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“The scene was in a sort of limbo at the time, and to me, there appeared to be a real chance that many of the stories about the important events in the development of the scene were in danger of being forgotten and lost. The mainstream media had done its utmost to belittle and marginalize electronic music in America, so as someone who had been at the middle of it all, I felt a real sense of responsibility to show what American raving was really like. Not the negatively slanted, one-sided coverage that so dominated the news reports of the day. I thought it was just as deserving of celebration as jazz, rock and roll and hip-hop were…and obviously I wasn’t alone.”

Doing the research for “DANCEFLOOR THUNDERSTORM” was easy, as Tullberg, like so many old-school ravers, had amassed a treasure trove of rave memorabilia over the years. It was this collection, along with Tullberg’s library of his own classic rave magazine articles, live reviews and notes, which served as the majority of the book’s source material. Then there were the photographs—over 100,000 images in countless volumes of negatives and slides. Going through this massive film collection was “a mixture of joy and a nightmare”, according to Tullberg. “There were so many fantastic pictures from so many great nights, and that turned out to be both a blessing and a curse. There was no shortage of great material, which made the editing down of those images downright painful at times. I couldn’t believe sometimes the photos that were being left out in the end.”

Simultaneously, Tullberg was also producing and then editing down vast amounts of text, including new interviews with DJs like Sandra Collins and Christopher Lawrence. The artists provided a valuable sense of context, says Tullberg, “as their points of view were just as important as my own. As DJs, they have a unique perspective that would have been impossible for me to deliver myself.” With all the text elements in place, Tullberg began looking for a publisher to put the book out. He was in for a rude awakening.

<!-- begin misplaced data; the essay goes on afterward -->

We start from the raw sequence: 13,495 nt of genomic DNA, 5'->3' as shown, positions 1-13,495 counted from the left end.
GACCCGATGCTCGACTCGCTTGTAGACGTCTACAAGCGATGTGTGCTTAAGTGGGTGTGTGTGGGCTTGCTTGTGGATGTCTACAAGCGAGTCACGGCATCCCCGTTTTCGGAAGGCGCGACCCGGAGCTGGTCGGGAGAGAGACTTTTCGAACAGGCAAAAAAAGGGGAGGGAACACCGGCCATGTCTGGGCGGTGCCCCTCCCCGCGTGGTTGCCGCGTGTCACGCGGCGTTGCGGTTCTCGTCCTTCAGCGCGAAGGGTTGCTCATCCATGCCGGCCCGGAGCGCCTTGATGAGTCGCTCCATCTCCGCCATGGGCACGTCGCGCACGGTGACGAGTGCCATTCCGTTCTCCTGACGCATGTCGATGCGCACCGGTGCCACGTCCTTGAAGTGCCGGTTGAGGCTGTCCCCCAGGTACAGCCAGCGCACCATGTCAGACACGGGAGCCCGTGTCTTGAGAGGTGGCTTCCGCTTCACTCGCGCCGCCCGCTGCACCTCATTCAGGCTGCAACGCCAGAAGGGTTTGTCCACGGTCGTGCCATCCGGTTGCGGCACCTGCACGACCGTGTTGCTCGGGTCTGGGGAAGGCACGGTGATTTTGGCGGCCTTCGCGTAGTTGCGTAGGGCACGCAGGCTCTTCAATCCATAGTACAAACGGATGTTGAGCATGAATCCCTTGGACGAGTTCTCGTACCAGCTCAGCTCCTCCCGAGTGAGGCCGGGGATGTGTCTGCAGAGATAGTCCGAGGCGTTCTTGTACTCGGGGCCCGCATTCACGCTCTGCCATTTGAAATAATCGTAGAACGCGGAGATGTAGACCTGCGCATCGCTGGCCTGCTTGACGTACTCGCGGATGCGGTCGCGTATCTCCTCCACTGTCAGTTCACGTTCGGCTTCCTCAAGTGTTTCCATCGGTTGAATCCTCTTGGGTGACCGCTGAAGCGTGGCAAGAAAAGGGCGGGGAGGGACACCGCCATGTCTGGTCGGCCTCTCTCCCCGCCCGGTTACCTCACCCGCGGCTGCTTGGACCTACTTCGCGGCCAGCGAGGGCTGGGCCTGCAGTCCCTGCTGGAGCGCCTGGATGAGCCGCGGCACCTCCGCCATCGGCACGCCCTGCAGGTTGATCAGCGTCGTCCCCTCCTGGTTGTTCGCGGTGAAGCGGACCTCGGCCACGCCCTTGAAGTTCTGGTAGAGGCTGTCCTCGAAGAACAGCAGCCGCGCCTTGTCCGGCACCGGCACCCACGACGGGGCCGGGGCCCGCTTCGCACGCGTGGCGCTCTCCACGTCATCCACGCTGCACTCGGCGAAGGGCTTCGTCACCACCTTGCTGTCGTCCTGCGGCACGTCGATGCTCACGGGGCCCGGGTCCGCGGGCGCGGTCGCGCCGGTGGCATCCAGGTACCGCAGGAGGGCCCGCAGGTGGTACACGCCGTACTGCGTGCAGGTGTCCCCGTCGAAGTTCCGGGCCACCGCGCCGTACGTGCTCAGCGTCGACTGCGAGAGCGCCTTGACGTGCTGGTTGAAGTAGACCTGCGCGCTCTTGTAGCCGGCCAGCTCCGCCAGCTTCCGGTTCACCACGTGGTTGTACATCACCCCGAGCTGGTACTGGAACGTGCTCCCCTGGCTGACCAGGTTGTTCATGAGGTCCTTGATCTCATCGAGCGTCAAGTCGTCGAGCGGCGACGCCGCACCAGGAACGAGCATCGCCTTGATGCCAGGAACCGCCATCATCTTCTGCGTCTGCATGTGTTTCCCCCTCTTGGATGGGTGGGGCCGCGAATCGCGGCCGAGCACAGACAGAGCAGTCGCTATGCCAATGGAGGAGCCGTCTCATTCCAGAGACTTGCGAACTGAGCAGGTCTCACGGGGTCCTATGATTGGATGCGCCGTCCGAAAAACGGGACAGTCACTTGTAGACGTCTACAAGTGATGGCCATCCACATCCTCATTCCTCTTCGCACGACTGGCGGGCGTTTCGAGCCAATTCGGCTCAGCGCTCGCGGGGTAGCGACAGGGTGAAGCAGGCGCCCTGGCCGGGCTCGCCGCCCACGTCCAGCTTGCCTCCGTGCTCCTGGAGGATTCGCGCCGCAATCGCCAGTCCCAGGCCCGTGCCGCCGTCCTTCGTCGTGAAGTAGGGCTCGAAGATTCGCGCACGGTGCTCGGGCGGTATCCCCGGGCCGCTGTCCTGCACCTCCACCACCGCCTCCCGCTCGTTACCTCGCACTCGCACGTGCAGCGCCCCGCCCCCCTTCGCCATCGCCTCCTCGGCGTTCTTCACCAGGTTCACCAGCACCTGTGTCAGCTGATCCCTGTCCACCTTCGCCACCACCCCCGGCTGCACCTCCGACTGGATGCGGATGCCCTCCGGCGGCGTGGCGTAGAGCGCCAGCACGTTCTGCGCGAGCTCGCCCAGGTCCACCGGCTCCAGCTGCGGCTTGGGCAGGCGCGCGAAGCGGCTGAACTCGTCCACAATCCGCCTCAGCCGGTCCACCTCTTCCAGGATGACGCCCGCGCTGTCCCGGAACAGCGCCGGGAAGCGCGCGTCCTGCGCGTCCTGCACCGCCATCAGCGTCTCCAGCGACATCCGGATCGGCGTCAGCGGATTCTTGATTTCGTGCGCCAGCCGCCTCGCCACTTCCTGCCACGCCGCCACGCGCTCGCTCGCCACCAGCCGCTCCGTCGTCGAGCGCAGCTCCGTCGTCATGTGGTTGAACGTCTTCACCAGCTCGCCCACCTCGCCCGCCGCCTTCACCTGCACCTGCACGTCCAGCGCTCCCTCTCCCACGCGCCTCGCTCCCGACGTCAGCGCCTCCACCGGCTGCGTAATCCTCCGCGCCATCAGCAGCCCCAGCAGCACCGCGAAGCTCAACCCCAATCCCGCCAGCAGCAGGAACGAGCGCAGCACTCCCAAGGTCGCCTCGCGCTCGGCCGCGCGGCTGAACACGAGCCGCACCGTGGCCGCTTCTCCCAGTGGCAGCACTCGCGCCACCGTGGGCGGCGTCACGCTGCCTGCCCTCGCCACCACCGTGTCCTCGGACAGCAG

How Electronic Music Conquered America


Carl Cox In The Zone

Even while being well informed about the regular difficulties in getting a first volume published, Tullberg was surprised by the intense resistance to the notion of an electronic music book, even from publishers who specialized in works about pop culture, music or photography. Over the course of a year, “DANCEFLOOR THUNDERSTORM” was turned down by nearly twenty-five different publishers.

“It was ridiculous,” he groans today, his eyes rolling skyward. “I knew early on that traditionally, few publishers want to take that chance and be the first to put out a book on a new, untested subject. I got that. What I didn’t expect was how utterly clueless some of these guys actually were about pop culture. For half of them, the concept just went shooting—whissh!—right over their heads. The other half was divided into two camps: those who knew what the rave scene was and didn’t want to touch it, and those who knew but didn’t know what to do with it.”

How Electronic Music Conquered America


John Digweed Locked In

“I remember one of the last rejection letters I got…it was very nicely written, almost apologetic. The jist was, ‘we love your photos, we love the subject matter, but we don’t know how to market this.’ And my jaw just dropped at that…and that’s when I began to realize that I was probably gonna have to do this myself.” Finally convinced to take the plunge, Tullberg formed 5150 Publishing, his own independent imprint, to put out material that the publishers he approached would not.


Now at last, the book is completed, and Tullberg is poised to launch his IndieGogo campaign, with a target goal of $10,000.00. The campaign already includes endorsements from artists like the Crystal Method’s Ken Jordan, Christopher Lawrence, and rave legend Frankie Bones. Those wishing to donate to the campaign—and the Magnetic staff highly recommends that you do—can reserve their own copy of “DANCEFLOOR THUNDERSTORM” before it becomes available to the public. Considering that only 3,000 copies will be made in this limited First Edition run, that’s a pretty good idea.

There are other rewards for donors as well, including large prints of photos from inside the book, and Skype photo seminars with Tullberg himself, where you can learn his tricks of the trade and become a top EDM shooter too. When the campaign commences at IndieGogo, a donation page will be generated there for fans to go to contribute; in the meantime, the next best place is the book’s own web site, www.dancefloorthunderstorm.com. The site contains great photos and out-takes that didn’t make the final cut, and will serve as the main ordering platform for the book upon its release (don’t bother looking for it an Amazon or Barnes & Noble, you won’t find it there).

Upon successful conclusion of the campaign, the book is slated to come out later this year. But of course, without fan support that won’t happen. So, if you’re either a veteran on the original rave scene, or you’re an EDM fan who wants to see just how this whole thing came about, this is the book for you. It’s no stretch to say that there really isn’t any other book like this out there, for nobody else has captured the essence of this critical period of American music history like Michael Tullberg. If you want to explain to anyone just what the rave underground vibe was when it blew up across the country, just point to “DANCEFLOOR THUNDERSTORM” and say, “This is what it was like.” It’s the real thing, the genuine article, and it deserves to live on the shelves of electronic music fans everywhere.